DIY Granite Kitchen Countertop Install

This post has been 9 long months in the making and I am happy to say, after much debate and bickering discussion, we are the proud owners of new kitchen countertops! After we started the reno I shared a post with ideas for countertops and materials that I liked and, although I was really set on marble and the hubs was set on concrete, when it came down to it, we went with something different…granite.

New Kitchen Countertops | chatfieldcourt.com

I want to fill you in on the how and why of our choice, but today I just wanted to share the process of putting them in and give you a peek of them installed in the kitchen.

New Kitchen Countertops | chatfieldcourt.com

I will tell you that cost was a huge determining factor in our choice, and, because we got a great price on the granite, the rest was up to us (which meant, transporting the granite slabs to our house, cutting them to fit in the kitchen and installing them).

The first thing we had to do, before we could pick up the granite at the store, was to build an A frame so we could safely transport it home.

New Kitchen Countertops | chatfieldcourt.com

After getting our pieces home, the hubs and a friend carried those beasts up to our deck, where we set up an area to cut them to size.

New Kitchen Countertops | chatfieldcourt.com

Before we could even start cutting the slabs, we had some prep work to do in the kitchen. We started by removing the old sink, backsplash and countertops, and then we cut and installed plywood on each cabinet base for the granite to sit on. Once all of that was done, we had to make sure that the plywood surface was level for the granite and, if it wasn’t, we would have had to add shims under the plywood to level it out. Luckily, our surface was level so we didn’t have to use shims.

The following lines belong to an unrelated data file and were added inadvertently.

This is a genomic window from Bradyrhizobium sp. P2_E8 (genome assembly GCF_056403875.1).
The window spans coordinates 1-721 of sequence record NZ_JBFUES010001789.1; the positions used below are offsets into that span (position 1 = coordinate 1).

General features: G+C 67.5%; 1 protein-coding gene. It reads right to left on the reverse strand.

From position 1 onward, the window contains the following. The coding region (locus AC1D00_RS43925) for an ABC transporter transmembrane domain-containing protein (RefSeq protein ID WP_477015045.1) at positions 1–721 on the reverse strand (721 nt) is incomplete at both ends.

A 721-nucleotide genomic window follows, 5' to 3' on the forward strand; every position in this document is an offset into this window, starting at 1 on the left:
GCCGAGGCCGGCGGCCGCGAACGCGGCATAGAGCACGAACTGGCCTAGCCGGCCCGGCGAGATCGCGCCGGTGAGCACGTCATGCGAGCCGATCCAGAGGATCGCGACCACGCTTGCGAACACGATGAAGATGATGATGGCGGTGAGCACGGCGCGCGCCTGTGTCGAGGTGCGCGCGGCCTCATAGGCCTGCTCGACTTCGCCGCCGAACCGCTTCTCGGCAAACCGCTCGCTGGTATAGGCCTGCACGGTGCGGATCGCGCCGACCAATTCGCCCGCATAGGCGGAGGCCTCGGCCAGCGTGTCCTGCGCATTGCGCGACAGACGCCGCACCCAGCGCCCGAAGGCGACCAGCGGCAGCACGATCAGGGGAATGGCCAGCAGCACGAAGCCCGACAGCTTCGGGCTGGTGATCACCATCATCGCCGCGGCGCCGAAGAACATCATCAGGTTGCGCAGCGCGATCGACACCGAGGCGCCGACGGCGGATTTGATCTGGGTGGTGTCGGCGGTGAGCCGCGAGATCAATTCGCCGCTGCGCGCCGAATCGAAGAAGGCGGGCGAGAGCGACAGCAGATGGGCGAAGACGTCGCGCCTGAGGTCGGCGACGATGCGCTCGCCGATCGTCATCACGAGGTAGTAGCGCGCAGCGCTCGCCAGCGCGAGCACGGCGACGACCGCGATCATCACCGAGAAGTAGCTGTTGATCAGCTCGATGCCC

New Kitchen Countertops | chatfieldcourt.com

After the prep work was done, we were ready to cut our granite. One of the most important tips I can give you when cutting granite is to measure, measure, measure. And, when you think you’ve got it and you’re ready to cut, measure some more.

New Kitchen Countertops | chatfieldcourt.comCutting the granite was definitely the most stressful part of this project because you only get one shot, and there’s always the possibility of chipping or breaking. It took us two long and tense weekends to do all the cutting, and we were both so relieved after the final cut was made.

New Kitchen Countertops | chatfieldcourt.comNew Kitchen Countertops | chatfieldcourt.com

Once we had the granite cut and we tested the fit, it was time to glue it to the plywood we installed. We used tub and tile caulk to”glue” the granite to the plywood, because there is water and moisture from the dishwasher on this side of the room. We also painted the plywood that sits above the dishwasher to prevent the moisture from causing the wood to swell.

New Kitchen Countertops | chatfieldcourt.com

Out of the two slabs we bought, we cut out four pieces and glued them in place.

New Kitchen Countertops | chatfieldcourt.comThat’s it for the installation. We still need to buff the rough edges that you can see by the stove, but the hard (and stressful) part is over.

New Kitchen Countertops | chatfieldcourt.comThe whole point of this kitchen reno was to get more counter space so there could be more than one person in the kitchen at a time. Before the new cabinet was built and the countertops installed, we had 29 inches of prep space on the left side of the sink.

New Kitchen Countertops | chatfieldcourt.com Now we have 92 inches of countertop, 3x more than what we had before, and it. is. awesome. We have so much room now that we don’t know what to do with ourselves. 😉

New Kitchen Countertops | chatfieldcourt.com

This was the first time we’ve ever done a project like this, and it was a tense two weeks while we were cutting and installing the granite, but the money we saved doing it ourselves made it all worthwhile.